AX 2012 data normalization – Part 3: Calculating execution times
AlfaPeople |
Nov 30, 2016

AX 2012 data normalization – Part 3: Calculating execution times

AX 2012 – One of the most effective ways to review an optimum code is to literally measure the execution time. Dynamics AX offers several tools, and as we have seen previously, one of them is the winAPI class, which grants functionality such as copying files between routes, reading files, opening links from the code and in this case measuring times.

If we review the information below we will see that by writing a simple script in a job, we can test it by counting from one to a hundred within a cycle, and pausing for 1000 milliseconds, to get a certain time on the screen.

Recall that the result of these examples will depend exclusively on the number of customer groups in the environment where we are working and may vary depending on the existence of an appropriate key. There is always more than one way to write the same logic, but that does not mean that one is better than another, it means that there is always a more optimal way of doing things and it is that optimization that we should aim for.

Therefore, to test the optimization of queries in our developments there will always be three basic steps:

  • An appropriate construction of the database structure, which will guarantee a solid relationship between tables and the existence of corresponding primary and foreign key components.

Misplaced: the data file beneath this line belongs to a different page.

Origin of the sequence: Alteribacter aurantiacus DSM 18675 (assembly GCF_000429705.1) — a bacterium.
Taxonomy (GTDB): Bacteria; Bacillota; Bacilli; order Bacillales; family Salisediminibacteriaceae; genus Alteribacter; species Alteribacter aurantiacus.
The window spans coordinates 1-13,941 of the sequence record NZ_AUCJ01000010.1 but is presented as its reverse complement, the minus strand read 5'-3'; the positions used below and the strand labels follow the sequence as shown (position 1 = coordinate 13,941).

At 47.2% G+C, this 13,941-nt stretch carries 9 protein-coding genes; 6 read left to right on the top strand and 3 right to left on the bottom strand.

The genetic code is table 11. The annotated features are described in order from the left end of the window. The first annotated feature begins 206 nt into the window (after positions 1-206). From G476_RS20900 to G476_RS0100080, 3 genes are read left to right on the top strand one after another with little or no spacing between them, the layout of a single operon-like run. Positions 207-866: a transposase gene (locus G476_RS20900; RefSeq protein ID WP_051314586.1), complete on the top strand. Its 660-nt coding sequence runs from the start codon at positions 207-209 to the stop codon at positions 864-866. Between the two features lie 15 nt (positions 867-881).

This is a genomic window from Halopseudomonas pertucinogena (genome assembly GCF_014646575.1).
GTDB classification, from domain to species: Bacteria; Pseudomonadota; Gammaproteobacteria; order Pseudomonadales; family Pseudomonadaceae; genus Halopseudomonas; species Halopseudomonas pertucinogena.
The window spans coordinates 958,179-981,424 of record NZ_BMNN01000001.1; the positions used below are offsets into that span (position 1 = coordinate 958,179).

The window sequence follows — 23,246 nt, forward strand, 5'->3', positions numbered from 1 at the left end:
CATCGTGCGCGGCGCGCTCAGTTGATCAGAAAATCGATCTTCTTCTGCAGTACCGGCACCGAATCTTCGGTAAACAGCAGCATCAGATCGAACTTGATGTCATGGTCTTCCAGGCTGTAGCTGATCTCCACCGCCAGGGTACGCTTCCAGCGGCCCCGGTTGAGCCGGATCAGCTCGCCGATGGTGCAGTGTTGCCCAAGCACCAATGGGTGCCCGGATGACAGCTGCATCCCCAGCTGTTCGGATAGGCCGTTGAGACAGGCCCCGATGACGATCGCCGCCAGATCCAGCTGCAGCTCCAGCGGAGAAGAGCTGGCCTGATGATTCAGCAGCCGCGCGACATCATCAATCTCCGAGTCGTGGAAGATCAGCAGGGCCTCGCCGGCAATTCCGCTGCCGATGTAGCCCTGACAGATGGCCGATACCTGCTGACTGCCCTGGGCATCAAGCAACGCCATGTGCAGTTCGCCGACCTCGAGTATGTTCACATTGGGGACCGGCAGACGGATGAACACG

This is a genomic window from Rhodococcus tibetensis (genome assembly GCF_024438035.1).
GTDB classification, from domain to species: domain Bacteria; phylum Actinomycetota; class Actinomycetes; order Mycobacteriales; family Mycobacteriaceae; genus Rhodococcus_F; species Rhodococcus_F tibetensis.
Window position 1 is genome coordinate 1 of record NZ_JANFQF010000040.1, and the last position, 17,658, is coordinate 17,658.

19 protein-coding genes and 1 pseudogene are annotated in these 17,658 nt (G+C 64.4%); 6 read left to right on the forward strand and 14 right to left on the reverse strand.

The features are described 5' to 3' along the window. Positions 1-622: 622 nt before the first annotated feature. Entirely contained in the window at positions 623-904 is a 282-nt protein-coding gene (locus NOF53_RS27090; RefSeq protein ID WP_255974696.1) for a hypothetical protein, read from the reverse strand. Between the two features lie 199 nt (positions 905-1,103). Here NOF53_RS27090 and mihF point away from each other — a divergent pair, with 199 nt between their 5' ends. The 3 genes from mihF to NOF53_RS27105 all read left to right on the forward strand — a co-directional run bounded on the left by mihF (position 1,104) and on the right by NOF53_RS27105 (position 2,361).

• Microsoft´s good practices recommend building two main types of methods at all times, find and exist. The first as we have seen is a selection of a single record that returns the combination of data contained in it. Although a method exists, it is a selection of a single record which returns a boolean indicating the existence of this. If we have a well-constructed primary key, then this good practice ceases to be a recommendation and becomes an obligation.
  • Measuring the times is a way to estimate which logic is more optimal. The effectiveness of a query is determined by its execution time.

Not all tables will be the same in their construction, due to their nature. For example, a temporary key does not need a primary key and is very likely not to contain any keys at all. However, it is highly recommended to calculate the data query and insertion times for this, since the logic that we use can always be optimized.

The use of intermediate tables is also recommended when complex data processing is required. In these instances, it is also valid to calculate the execution times as a valid optimization alternative.

Therefore, we can see that this technique is scalable in every sense.